In the film, family man Charles (Clive Owen) meets businesswoman Lucinda (Aniston) on the commuter train to Chicago. Before they know it, flirtation quickly escalates into murder and blackmail.
Producer Lorenzo di Bonaventura read James Siegel's book Derailed and couldn't put it down He says it "felt immediately like a movie. " Once he learned that the rights were still available, he went after it. The story spoke to him: "All of us have made mistakes in our lives--all of us have made a bad decision at one point or another, and sometimes it's a small decision so you don't anticipate the ramifications. I think in Charles' case, life has dealt him a couple of unfair blows, and he's at a vulnerable moment in his life. Unfortunately for him, this vulnerability allows him to make the mistake."
The novel also enamored screenwriter Stuart Beattie. "I read it in one night and thought it was a great Hitchcockian story." He also really liked the book's central character. "He is such a sympathetic guy. He made a big mistake, but he was paying for it, and paying for it. I think if I were in his shoes, I would do the exact same things, making the same mistakes, getting deeper and deeper into a hole just as Charles does. I just thought it was terrific. `Derailed' is everything a good thriller should be."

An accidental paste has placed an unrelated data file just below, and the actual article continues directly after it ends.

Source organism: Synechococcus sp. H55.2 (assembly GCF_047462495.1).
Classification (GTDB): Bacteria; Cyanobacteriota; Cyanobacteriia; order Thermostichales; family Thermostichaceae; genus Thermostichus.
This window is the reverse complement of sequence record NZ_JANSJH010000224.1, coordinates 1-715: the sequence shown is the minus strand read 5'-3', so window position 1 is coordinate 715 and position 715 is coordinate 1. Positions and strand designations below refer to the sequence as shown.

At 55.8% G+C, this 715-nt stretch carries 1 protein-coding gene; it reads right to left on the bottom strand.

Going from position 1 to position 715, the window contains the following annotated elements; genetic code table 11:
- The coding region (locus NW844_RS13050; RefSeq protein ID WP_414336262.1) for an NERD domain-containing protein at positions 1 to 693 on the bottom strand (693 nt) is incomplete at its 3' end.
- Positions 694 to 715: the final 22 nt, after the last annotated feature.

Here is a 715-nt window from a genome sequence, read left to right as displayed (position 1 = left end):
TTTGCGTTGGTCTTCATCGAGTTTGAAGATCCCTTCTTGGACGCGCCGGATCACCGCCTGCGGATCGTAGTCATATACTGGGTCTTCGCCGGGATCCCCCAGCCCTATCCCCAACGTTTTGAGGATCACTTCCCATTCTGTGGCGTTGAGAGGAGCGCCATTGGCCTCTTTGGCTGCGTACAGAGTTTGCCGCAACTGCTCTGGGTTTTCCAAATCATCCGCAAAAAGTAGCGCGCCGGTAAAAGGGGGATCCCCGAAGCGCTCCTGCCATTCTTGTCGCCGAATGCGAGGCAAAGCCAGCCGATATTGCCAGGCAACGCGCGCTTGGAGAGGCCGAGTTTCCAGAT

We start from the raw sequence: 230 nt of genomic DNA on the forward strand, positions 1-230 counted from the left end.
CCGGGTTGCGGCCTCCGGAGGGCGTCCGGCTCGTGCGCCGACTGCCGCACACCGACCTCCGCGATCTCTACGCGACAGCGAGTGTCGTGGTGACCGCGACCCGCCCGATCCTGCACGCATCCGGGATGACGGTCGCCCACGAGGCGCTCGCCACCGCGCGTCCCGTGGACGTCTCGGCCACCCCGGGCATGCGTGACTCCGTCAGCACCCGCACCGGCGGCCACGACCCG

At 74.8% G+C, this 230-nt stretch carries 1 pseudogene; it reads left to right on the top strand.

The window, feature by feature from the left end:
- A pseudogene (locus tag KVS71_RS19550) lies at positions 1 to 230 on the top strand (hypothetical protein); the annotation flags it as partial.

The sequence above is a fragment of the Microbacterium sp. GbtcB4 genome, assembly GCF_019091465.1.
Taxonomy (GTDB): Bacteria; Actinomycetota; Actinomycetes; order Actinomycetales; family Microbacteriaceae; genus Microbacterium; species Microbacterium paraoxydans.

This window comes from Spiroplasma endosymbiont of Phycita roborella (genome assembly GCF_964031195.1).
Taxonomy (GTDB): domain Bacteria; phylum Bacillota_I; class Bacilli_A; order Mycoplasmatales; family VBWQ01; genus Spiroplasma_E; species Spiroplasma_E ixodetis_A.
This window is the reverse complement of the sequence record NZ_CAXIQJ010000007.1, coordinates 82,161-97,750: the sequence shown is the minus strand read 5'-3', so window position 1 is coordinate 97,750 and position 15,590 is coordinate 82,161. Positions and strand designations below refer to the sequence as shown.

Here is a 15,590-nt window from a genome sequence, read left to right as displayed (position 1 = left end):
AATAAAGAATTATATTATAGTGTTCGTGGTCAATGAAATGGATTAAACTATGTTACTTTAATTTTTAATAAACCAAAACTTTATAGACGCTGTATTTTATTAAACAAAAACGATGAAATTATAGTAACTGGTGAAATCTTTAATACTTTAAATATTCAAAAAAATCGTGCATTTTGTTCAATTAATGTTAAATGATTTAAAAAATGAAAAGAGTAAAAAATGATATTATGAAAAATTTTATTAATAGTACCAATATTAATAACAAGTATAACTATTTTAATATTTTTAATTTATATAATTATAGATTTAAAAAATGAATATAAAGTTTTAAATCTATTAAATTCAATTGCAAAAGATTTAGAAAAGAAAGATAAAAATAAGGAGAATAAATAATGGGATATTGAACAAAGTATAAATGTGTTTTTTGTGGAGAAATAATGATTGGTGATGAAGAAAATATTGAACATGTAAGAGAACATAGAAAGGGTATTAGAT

Beattie immediately wanted to be a part of it. "I don't see those Hitchcock-type films being made anymore. Films like 'North by Northwest' where ordinary guys get caught up in extraordinary situations and the plot has fantastic twists and turns."
Because the film has so many twists and turns, Beattie had to be careful not to lose his audience. "It's really a matter of watching every line you write, and making sure that it can be read in a completely different way once you know what's really going on. So, when you see the film the first time, it'll be one movie, and I hope when you see the film a second time, it will be a completely different movie. That is part of what's so great about this story--being able to do that."
The actors were all drawn to the power of the script. Aniston called it a "roller coaster." She says "I read it pretty quickly. There was so much that you didn't see coming. It was beautifully written."
Clive Owen explains, "Everything that happens in this movie is one surprise after another. It's not going to be easy for the audience to figure it out. Sometimes you go to movies and you watch 15 or 20 minutes, and you know what's gonna happen at the end. That's not gonna happen here."
Opening soon across the Philippines, "Derailed" is distributed by Buena Vista International through Columbia Pictures.